Sometimes clients of a seasoned artist need look no further than that artist’s own portfolio when commissioning a new work of art. Take, for example, Swiss-born artist Jean Jacques Porret, who has more than 400 works of art to his name.
“People either come to me and say ‘I like this piece you did, but I want to change these things’ or ‘I want this piece, but I need it to be much larger,’” says Porret. “Or they need a sculpture for a particular place, in which case I ask for a description and images of the space in order to create something new.”
In 1998 he designed a sculpture entitled “Legacy,” which was eventually installed in the rose garden of a private residence in 2001. When the homeowners decided later that they wanted a second sculpture to complement “Legacy,” in the same style, shape, and size, they returned to Porret for a new design.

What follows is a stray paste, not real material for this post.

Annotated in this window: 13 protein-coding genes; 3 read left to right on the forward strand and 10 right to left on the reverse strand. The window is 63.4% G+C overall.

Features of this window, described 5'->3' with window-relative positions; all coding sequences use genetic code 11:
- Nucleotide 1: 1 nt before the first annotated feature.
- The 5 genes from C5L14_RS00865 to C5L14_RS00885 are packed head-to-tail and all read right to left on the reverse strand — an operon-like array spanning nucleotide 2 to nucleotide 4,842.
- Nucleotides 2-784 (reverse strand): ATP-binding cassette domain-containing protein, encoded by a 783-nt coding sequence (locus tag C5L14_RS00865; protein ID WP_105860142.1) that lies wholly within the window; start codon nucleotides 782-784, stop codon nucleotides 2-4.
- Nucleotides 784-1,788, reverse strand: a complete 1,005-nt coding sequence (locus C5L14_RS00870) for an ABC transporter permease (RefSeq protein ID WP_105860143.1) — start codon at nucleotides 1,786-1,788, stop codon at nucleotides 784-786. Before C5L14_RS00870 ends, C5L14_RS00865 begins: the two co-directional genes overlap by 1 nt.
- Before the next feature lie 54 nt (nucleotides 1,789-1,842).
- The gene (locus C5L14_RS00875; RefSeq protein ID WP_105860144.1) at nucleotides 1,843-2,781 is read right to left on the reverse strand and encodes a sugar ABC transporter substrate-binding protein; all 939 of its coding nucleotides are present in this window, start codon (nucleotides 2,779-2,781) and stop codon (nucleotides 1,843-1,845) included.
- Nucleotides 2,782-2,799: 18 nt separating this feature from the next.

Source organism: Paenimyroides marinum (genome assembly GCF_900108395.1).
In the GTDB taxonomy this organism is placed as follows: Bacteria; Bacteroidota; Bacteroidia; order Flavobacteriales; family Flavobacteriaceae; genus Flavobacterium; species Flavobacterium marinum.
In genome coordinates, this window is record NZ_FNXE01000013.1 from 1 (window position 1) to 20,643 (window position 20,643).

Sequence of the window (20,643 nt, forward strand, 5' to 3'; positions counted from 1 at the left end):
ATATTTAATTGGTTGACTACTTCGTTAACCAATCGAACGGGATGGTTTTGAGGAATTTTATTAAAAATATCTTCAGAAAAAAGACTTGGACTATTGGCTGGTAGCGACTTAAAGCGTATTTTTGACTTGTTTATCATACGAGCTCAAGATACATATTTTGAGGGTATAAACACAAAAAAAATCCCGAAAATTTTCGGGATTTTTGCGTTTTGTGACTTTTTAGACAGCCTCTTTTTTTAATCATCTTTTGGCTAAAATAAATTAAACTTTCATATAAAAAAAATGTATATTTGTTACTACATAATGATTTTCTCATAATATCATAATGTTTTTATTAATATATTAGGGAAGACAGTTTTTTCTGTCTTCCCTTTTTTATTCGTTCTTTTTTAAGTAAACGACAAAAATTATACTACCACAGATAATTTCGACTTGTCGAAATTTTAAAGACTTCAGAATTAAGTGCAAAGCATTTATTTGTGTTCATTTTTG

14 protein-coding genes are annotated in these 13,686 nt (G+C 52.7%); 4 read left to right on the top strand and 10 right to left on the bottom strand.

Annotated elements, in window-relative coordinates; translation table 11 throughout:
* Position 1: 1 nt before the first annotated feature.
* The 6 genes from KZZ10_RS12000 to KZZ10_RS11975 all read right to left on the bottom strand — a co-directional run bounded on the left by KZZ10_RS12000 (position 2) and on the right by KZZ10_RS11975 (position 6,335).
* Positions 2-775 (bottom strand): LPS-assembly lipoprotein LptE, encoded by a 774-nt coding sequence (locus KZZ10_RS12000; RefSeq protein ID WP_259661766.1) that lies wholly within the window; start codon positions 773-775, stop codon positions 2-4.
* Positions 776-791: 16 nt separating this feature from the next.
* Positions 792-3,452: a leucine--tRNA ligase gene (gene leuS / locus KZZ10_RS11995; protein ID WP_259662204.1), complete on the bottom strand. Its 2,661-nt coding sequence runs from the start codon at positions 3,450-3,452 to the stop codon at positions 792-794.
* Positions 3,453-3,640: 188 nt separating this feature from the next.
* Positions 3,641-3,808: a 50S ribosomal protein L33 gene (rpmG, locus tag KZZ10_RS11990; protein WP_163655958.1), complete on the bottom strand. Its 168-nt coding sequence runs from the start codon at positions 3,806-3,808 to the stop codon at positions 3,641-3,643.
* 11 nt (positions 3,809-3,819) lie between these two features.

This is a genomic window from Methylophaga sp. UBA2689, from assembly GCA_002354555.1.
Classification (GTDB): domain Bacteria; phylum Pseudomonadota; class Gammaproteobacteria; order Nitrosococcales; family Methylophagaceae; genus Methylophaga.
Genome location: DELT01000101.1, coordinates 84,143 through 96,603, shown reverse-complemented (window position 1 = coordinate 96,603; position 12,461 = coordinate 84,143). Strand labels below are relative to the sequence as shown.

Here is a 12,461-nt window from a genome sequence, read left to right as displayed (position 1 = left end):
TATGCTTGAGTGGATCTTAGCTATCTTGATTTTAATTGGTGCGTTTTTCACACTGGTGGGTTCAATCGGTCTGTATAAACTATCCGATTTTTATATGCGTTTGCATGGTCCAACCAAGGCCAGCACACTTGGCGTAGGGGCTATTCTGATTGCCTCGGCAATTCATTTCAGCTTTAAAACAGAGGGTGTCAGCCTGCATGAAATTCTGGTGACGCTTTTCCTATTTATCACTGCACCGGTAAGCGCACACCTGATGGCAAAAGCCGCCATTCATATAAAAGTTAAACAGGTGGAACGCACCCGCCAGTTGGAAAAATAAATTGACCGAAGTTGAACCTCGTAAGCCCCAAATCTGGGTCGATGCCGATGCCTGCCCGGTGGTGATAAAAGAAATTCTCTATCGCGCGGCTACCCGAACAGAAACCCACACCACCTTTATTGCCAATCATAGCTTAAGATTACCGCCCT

“I can be inspired in my work by something I see while driving, by a person sitting on a bench, or by the shape of a woman’s skirt gently blown by the wind,” explains Porret, who was influenced early in his career by the work of Henry Moore, with whom he studied for a short time. “I begin every piece with a sketch,” he notes, “working with it until it becomes something I like.”
From the sketch Porret creates a clay maquette, which he then enlarges ten to twenty times in AutoCAD, which allows him to adjust for proportion and scale. This design is then recreated in 1-2” strips of Styrofoam and then finished in plaster to create his mold. From the mold Porret uses the lost-wax process to cast his pieces in bronze.
The homeowners who commissioned Porret to create a second sculpture approved the design at the sketch stage, then again for the maquette, which required some major adjustments from the sketch to account for proportion. “I kept modifying and changing it until it flowed and was pleasing to the eye,” says Porret of the process.
“Audacieuse,” which means “bold” or “daring,” was installed in the clients’ garden in 2011, where it provides the ideal complement to “Legacy.”